Love Your Life

Anna - Havertown, Pennsylvania
Entered on October 7, 2009
Age Group: Under 18
Themes: carpe diem
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I believe that you should live your life to the fullest, no matter what life throws at you. When I was a baby, I was diagnosed with neurofibromatosis (neuro-fibro-ma-toe-sis), also known as NF. I have NF type1, the most commonly known form of NF. I have a benign tumor in my right leg and foot. Doctors instantly knew I had NF from the brown marks I have on my body and from my enlarged right leg. From the time I was very young, I underwent countless MRI’s to make sure the tumor was not growing or spreading to other parts of my body. But, having neurofibromatosis has not stopped me from going on with my daily activities. It hasn’t stopped me from playing soccer and being with my friends. Ultimately, I’ve gained knowledge of coping with all the problems big or small that have come up in my life.

When I was five years old, the doctors discovered I had scoliosis, a common symptom of NF, where your spine curves in either an “S” or a “C.” In my case, my spine scrolled like a “S.” Doctors knew that surgery was out of the question, since I was so young. During the years I waited, I wore a back brace 24/7 that also went around my neck because the curve of my spine was so high up in my neck. I hated wearing the back brace, but I continued to go about my daily life, going to school, hanging out with friends, participating in after school activities, and playing soccer. I knew that if I really begged my parents, they would give in, and let me go without my brace on special occasions. This could have been anything from going to a sleepover, going to birthday parties to going on a field trip for school; sometimes just to be able to run and play outside.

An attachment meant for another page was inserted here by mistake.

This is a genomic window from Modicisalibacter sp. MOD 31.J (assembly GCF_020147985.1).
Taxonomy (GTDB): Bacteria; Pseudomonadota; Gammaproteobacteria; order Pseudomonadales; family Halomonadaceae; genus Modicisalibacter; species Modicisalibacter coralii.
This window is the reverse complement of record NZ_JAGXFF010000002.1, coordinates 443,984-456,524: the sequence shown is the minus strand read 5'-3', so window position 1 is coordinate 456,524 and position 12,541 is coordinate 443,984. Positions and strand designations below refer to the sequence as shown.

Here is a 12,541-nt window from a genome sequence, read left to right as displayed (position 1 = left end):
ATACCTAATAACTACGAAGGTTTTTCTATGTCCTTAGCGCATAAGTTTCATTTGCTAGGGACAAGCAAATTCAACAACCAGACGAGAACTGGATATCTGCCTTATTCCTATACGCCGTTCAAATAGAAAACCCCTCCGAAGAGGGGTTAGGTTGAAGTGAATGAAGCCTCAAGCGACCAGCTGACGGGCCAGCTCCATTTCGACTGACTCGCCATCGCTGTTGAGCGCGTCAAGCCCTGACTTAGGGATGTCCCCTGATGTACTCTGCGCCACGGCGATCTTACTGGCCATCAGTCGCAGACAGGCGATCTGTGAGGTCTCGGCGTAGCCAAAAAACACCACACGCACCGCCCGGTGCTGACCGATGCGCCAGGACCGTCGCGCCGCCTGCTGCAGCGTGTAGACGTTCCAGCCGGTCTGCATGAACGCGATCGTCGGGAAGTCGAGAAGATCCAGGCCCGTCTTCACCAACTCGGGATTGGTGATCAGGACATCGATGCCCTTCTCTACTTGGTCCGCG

By fourth grade, my spine had curved even more and was becoming a problem; the back brace had worked for a while, but the curve progressed. Doctors finally made the decision to perform the surgery to correct my spine. It was not going to be easy and I would have to have a lot of physical therapy after the operation. My doctor had to implant two titanium rods in my spine to correct the curve. After the eight hour surgery, I had to wear a back brace again that summer, until my back was fully healed. Once again, I went about my daily life. I still went to the Cayman Islands that summer of 2004 and resorted to relaxing on the beach in a hammock all day, reading books and getting tan. At this point in my recuperation, I was allowed to take my brace off and wade in the pool, but I couldn’t swim around. Despite my situation, I found my own way to cool off and have fun.

I still have scoliosis, but the degree of the curve is not as severe. I am so lucky to have met amazing doctors that performed a miracle. I can still do things I love to do. But, my doctor said I can’t downhill ski, not that I would ever do that, or horseback ride, something I wish I could have tried. Despite these restrictions there are plenty of ways to live a for filled life. If not skiing, than going to an art museum, if not skateboarding, than going to a concert. Having NF and scoliosis has made me more aware of people with similar problems and disabilities. I am more sensitive to their need to be included. Sometimes a disability or health issue can stop you from doing typical daily activities, but it doesn’t mean you can’t life a full, happy life. I believe that you shouldn’t let adversities stop you from enjoying your life. Whether it is an illness, a death in the family or you are just having a bad day, it shouldn’t stop you from doing the things you love to do every day.